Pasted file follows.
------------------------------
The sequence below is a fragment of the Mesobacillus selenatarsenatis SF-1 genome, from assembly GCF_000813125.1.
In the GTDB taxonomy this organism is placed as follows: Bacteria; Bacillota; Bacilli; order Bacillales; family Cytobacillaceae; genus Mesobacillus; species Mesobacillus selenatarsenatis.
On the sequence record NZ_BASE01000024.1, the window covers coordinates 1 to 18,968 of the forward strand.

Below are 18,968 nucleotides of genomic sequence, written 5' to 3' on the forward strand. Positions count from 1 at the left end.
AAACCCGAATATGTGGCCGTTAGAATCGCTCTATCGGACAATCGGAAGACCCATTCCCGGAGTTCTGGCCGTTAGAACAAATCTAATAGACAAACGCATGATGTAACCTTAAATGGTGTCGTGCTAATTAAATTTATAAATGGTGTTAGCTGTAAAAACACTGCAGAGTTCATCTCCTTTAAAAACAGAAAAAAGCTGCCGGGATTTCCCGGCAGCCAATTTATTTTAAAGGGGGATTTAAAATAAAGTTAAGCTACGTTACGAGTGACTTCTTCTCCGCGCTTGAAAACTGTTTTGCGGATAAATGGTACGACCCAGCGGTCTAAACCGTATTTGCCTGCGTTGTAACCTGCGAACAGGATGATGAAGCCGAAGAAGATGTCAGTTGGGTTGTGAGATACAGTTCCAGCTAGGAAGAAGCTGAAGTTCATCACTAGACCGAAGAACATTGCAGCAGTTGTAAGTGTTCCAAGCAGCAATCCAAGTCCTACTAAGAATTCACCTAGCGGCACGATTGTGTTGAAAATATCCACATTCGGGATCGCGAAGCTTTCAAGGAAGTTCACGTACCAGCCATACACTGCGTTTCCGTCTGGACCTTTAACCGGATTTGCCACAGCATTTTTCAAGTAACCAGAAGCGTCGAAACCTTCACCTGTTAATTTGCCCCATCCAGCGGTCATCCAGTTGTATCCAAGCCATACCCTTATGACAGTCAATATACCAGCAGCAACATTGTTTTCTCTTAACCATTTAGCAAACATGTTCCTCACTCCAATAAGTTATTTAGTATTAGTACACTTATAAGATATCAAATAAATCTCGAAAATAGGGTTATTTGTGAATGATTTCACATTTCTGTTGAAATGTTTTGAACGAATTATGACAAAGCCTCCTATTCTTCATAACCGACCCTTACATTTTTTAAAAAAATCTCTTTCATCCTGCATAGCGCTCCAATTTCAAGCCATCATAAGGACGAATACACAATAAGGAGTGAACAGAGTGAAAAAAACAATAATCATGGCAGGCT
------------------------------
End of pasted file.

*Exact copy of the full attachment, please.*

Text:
The sequence below is a fragment of the Mesobacillus selenatarsenatis SF-1 genome, from assembly GCF_000813125.1.
In the GTDB taxonomy this organism is placed as follows: Bacteria; Bacillota; Bacilli; order Bacillales; family Cytobacillaceae; genus Mesobacillus; species Mesobacillus selenatarsenatis.
On the sequence record NZ_BASE01000024.1, the window covers coordinates 1 to 18,968 of the forward strand.

Below are 18,968 nucleotides of genomic sequence, written 5' to 3' on the forward strand. Positions count from 1 at the left end.
AAACCCGAATATGTGGCCGTTAGAATCGCTCTATCGGACAATCGGAAGACCCATTCCCGGAGTTCTGGCCGTTAGAACAAATCTAATAGACAAACGCATGATGTAACCTTAAATGGTGTCGTGCTAATTAAATTTATAAATGGTGTTAGCTGTAAAAACACTGCAGAGTTCATCTCCTTTAAAAACAGAAAAAAGCTGCCGGGATTTCCCGGCAGCCAATTTATTTTAAAGGGGGATTTAAAATAAAGTTAAGCTACGTTACGAGTGACTTCTTCTCCGCGCTTGAAAACTGTTTTGCGGATAAATGGTACGACCCAGCGGTCTAAACCGTATTTGCCTGCGTTGTAACCTGCGAACAGGATGATGAAGCCGAAGAAGATGTCAGTTGGGTTGTGAGATACAGTTCCAGCTAGGAAGAAGCTGAAGTTCATCACTAGACCGAAGAACATTGCAGCAGTTGTAAGTGTTCCAAGCAGCAATCCAAGTCCTACTAAGAATTCACCTAGCGGCACGATTGTGTTGAAAATATCCACATTCGGGATCGCGAAGCTTTCAAGGAAGTTCACGTACCAGCCATACACTGCGTTTCCGTCTGGACCTTTAACCGGATTTGCCACAGCATTTTTCAAGTAACCAGAAGCGTCGAAACCTTCACCTGTTAATTTGCCCCATCCAGCGGTCATCCAGTTGTATCCAAGCCATACCCTTATGACAGTCAATATACCAGCAGCAACATTGTTTTCTCTTAACCATTTAGCAAACATGTTCCTCACTCCAATAAGTTATTTAGTATTAGTACACTTATAAGATATCAAATAAATCTCGAAAATAGGGTTATTTGTGAATGATTTCACATTTCTGTTGAAATGTTTTGAACGAATTATGACAAAGCCTCCTATTCTTCATAACCGACCCTTACATTTTTTAAAAAAATCTCTTTCATCCTGCATAGCGCTCCAATTTCAAGCCATCATAAGGACGAATACACAATAAGGAGTGAACAGAGTGAAAAAAACAATAATCATGGCAGGCT